The easiest way to spot the constellation Leo in the sky is to look for the Sickle, shaped like a backwards question mark. Regulus is the dot of the question mark. It is a bluish star, and it can be seen all around the globe. It is the 22nd brightest star, although the 21st, Alpha Centauri, is not much brighter than it is. Regulus is not a binary star for once, although there is a binary nearby, and possibly a white dwarf.
The name of this star is a diminutive form of the Latin Rex. Copernicus called it the Little King, after the Greek Basiliokos. It was the most important of the Four Royal Stars of the Persians, which marked the seasons.
When Aldebaran was the star of the spring equinox, Regulus would have been the summer solstice star. Later, as the stars of Aries took the spring equinox position, Aldebaran moved to the cross-quarter day of May 1, and Regulus took over August 1. (The Persians called it first Venant and then Miyan (“the center”).
The Persians might have thought otherwise if they knew what astronomers know now: it rotates extremely fast, and doesn’t need to go a whole lot faster to tear itself to pieces, and like Uranus its axis is tilted, so that the poles are roughly where the equator should be. (Regulus’ axis is tilted 86 degrees.)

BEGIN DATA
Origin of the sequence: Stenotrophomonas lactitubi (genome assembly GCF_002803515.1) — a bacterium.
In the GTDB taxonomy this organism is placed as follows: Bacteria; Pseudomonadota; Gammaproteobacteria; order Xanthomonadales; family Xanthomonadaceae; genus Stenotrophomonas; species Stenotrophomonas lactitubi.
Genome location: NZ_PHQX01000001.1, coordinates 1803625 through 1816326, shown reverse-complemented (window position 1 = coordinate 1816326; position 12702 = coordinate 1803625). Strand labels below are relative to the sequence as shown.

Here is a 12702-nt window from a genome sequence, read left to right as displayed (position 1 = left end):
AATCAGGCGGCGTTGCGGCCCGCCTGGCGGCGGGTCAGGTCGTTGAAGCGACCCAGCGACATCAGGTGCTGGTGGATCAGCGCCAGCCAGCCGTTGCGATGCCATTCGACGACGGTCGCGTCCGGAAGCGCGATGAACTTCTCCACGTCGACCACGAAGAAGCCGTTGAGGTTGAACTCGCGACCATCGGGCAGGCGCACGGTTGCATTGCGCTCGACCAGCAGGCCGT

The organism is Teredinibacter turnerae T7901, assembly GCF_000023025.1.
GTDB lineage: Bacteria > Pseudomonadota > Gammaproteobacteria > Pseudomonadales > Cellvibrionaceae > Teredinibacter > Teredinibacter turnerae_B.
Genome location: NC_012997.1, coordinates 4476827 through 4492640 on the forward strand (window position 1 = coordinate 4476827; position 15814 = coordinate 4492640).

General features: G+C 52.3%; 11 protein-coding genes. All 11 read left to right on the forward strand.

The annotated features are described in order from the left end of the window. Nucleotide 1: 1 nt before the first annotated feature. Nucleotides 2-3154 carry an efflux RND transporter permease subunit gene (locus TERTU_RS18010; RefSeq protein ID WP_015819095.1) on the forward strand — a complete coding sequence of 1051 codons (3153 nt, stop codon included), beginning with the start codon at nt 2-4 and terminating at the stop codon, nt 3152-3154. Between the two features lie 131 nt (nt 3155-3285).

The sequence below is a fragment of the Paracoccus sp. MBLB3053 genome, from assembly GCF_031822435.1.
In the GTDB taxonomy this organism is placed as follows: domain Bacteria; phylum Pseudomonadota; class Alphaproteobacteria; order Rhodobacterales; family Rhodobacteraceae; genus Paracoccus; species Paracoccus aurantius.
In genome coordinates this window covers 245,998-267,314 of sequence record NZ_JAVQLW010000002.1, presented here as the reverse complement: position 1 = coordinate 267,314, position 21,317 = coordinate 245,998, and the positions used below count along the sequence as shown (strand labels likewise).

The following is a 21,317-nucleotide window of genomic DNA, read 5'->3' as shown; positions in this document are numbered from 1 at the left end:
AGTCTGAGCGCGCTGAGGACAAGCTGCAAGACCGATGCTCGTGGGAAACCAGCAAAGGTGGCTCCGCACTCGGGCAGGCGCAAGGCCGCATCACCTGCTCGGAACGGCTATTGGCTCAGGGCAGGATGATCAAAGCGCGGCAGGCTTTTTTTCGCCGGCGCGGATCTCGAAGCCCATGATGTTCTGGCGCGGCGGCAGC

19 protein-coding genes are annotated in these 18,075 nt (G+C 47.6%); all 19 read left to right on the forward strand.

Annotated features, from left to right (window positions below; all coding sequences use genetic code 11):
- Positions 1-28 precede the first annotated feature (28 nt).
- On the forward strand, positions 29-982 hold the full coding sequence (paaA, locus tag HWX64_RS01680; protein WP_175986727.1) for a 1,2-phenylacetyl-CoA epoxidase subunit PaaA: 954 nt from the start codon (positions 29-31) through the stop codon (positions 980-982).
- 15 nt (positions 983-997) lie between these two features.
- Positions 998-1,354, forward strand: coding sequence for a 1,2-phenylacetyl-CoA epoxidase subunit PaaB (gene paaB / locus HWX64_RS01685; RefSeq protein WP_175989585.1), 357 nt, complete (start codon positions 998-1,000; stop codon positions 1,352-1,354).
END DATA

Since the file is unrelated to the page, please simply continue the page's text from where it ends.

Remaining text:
The other name for Regulus is Cor Leonis, the Lion’s Heart. This name was used by the Greeks, Romans and Arabs. (In Arabic, Qalb al-Asad, anglicized to Kabelaced.) This star is part of the Diamond of Virgo, along with Denebola (in Leo’s tail), Arcturus in Boötes and Spica in Virgo.
The Egyptians considered Leo the House of the Sun, as when they first charted the stars, Leo was rising with the sun at the solstice, so Leo and Sirius were associated with the heat of summer. Fierce lion-headed deities, like Sekhmet whose breath formed the desert, and Tefnut who fled to the desert of Nubia in her rage, and the war-god Maahes, were associated both with scorching heat and protection of the pharaoh.
Regulus, in a horoscope or predictive chart, signifies good fortune, pride, royalty, and success. Some Renaissance astrologers called it the Royal Star.
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